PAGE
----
Hospitals are rapidly transitioning to electronic medical records (EMRs) for more efficient provider workflow and an improved patient experience. Digitization has made the exchange of patient information easier for medical providers, allowing for faster, more accurate decisions.
The Herkimer Telegram reported that New York’s Little Falls Hospital is one of four in the Bassett Healthcare Network that switched to electronic document management. Little Falls chief executive officer Michael Ogden explained that health care delivery will be easier, safer and more effective with the new system. Doctors and nurses now have easy accessibility to patient records, including charts and prescription histories, from electronic workstations inside and outside of the examination room.
“Whether a patient is seen for follow-up care by a Bassett specialist here at Little Falls Hospital, Bassett’s Herkimer health center or needs to go to Bassett Medical Center in Cooperstown, up-to-date information on that patient is at the doctor’s fingertips thanks to the EMR,” he said, “And, because information is entered real time into the EMR, the patient’s primary care physician is up-to-date as well.”
Centralized management promotes accessibility
Ogden further explained that because all patient documentation is contained in one unified record, doctors can provide more informed follow-up sessions and quicken decision-making. All hospitals within the Bassett Healthcare Network can access electronic records, meaning that care is better coordinated. Additionally, providers can electronically incorporate medication and treatment information into EMRs which reduces room for error and allows doctors to electronically submit prescriptions to a patient’s pharmacy. Ogden hopes that in the future, patients will be able to access health-related information and test results through an online portal.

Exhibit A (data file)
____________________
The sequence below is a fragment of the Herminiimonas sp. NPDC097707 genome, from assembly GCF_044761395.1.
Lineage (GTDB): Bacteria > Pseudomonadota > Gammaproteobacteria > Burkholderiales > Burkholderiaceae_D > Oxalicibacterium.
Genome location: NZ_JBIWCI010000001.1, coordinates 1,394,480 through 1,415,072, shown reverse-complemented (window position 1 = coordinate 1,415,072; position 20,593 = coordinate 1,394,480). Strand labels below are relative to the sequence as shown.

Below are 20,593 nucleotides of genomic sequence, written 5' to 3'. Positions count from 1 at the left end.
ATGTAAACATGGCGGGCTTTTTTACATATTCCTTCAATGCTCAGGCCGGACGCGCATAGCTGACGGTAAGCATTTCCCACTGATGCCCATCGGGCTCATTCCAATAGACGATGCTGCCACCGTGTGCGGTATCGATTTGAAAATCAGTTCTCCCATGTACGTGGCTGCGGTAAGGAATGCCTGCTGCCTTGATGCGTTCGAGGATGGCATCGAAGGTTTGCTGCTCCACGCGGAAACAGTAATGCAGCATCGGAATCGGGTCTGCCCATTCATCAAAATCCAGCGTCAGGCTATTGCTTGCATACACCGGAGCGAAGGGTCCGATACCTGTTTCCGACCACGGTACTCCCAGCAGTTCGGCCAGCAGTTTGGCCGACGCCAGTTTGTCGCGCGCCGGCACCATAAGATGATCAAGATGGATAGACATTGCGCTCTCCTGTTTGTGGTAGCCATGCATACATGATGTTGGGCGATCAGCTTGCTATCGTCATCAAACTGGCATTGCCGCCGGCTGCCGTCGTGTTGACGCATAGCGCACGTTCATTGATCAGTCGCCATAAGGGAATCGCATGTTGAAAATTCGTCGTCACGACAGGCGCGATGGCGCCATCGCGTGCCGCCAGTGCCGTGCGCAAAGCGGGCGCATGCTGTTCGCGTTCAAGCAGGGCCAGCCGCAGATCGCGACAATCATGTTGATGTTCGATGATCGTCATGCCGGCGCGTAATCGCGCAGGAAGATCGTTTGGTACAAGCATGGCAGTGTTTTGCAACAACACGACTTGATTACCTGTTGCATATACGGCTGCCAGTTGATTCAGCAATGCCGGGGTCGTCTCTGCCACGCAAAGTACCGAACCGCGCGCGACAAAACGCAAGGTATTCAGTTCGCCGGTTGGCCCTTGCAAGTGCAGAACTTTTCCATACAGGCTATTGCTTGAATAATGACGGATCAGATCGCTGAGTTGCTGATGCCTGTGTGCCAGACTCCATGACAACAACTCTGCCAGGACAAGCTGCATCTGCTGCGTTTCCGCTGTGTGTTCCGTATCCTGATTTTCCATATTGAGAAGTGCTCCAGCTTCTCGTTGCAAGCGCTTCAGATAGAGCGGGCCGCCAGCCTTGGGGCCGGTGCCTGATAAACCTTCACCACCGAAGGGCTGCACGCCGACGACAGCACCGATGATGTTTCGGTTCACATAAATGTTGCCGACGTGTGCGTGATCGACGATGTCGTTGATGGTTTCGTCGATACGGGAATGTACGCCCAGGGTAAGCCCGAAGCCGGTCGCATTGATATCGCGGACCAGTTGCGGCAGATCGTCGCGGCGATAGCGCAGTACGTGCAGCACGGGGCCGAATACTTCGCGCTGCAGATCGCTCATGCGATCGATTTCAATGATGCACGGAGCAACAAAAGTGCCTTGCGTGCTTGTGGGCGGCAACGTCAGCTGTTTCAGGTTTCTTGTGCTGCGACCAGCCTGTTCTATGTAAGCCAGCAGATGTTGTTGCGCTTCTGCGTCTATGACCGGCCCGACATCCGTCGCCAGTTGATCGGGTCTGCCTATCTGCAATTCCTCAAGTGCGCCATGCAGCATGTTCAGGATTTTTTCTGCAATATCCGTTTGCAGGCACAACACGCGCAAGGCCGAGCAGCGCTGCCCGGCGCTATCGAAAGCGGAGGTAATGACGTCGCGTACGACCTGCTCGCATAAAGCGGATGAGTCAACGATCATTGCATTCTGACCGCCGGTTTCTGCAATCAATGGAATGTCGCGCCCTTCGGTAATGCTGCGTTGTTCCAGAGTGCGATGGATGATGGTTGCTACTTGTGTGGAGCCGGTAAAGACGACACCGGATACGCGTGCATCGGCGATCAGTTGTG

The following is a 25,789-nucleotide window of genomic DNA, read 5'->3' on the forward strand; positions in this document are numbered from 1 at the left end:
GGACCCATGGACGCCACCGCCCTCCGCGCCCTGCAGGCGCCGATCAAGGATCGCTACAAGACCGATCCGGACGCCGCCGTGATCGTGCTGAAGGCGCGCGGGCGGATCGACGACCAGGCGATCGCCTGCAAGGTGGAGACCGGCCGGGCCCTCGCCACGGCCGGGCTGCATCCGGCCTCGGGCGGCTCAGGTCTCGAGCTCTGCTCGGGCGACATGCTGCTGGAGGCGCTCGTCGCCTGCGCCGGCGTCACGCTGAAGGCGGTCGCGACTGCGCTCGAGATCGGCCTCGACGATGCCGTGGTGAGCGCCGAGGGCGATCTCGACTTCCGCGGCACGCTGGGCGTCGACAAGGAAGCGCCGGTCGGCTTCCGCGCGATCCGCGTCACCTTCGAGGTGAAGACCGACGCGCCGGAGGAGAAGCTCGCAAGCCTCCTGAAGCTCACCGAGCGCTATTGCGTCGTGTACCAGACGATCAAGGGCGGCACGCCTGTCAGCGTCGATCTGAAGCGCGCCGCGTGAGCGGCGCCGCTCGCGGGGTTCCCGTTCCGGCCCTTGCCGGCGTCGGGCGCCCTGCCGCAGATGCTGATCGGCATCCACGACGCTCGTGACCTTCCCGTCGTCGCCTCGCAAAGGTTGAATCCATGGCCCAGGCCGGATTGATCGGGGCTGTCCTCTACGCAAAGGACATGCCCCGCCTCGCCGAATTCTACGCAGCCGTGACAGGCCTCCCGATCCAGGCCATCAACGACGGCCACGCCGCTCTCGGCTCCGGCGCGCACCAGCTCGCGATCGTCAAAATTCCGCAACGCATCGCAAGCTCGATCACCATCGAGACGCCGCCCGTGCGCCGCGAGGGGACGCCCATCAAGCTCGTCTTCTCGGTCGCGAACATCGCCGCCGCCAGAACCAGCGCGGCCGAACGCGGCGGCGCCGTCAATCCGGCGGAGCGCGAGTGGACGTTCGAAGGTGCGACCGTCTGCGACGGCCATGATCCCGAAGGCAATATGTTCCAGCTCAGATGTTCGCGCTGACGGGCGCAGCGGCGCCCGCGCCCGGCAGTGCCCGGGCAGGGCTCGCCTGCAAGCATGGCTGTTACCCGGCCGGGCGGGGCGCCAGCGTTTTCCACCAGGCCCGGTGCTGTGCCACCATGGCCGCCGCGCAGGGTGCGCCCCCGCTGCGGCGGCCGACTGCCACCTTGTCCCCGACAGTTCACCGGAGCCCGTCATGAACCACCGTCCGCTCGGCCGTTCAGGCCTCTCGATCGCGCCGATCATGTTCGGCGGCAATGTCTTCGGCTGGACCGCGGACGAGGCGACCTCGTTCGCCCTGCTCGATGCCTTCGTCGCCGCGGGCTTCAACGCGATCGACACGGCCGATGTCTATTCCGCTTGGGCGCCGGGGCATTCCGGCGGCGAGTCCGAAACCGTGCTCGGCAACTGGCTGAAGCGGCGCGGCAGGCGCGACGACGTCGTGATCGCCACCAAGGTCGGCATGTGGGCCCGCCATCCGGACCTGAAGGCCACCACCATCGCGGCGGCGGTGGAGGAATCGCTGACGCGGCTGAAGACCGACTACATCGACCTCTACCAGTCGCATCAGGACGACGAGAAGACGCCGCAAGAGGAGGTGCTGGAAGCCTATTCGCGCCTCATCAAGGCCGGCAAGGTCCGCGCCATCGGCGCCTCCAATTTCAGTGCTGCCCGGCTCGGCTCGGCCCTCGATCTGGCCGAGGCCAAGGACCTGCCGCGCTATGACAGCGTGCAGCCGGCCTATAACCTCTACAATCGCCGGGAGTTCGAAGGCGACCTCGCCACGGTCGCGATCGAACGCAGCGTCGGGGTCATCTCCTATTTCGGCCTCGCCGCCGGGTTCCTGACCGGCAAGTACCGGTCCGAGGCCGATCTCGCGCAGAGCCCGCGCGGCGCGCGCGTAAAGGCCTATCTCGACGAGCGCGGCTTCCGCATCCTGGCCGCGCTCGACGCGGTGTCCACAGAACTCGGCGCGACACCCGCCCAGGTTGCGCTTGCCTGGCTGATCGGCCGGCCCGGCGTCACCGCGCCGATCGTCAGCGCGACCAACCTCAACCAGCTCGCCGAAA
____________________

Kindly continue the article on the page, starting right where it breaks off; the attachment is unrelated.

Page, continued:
Family Health Care of Siouxland Indian Hills Clinic also revolutionized its processes by going paperless. Barb Held, manager for the clinic, told the Sioux City Journal that previously, full-time transcriptionists were necessary to record physician dictation, but EMRs have eliminated that need. Physicians can now directly input information into the electronic record from a laptop, which has greatly improved the clinic’s overall workflow and made documents easier to read. Instead of filing massive amounts of paper, staff can simply use document imaging technologies to scan records directly into the clinic’s system, which is then available with a single click. As a result of the transition, Held told the news source that physicians always know where patient’s records are at all times. While paper charts were at risk for getting lost in the office, electronic records are securely stored and easily searchable.
Converting to an EMR system ensures that doctors are more capable of providing consistent, quality service to patients with reduced room for error and fewer administrative burdens.
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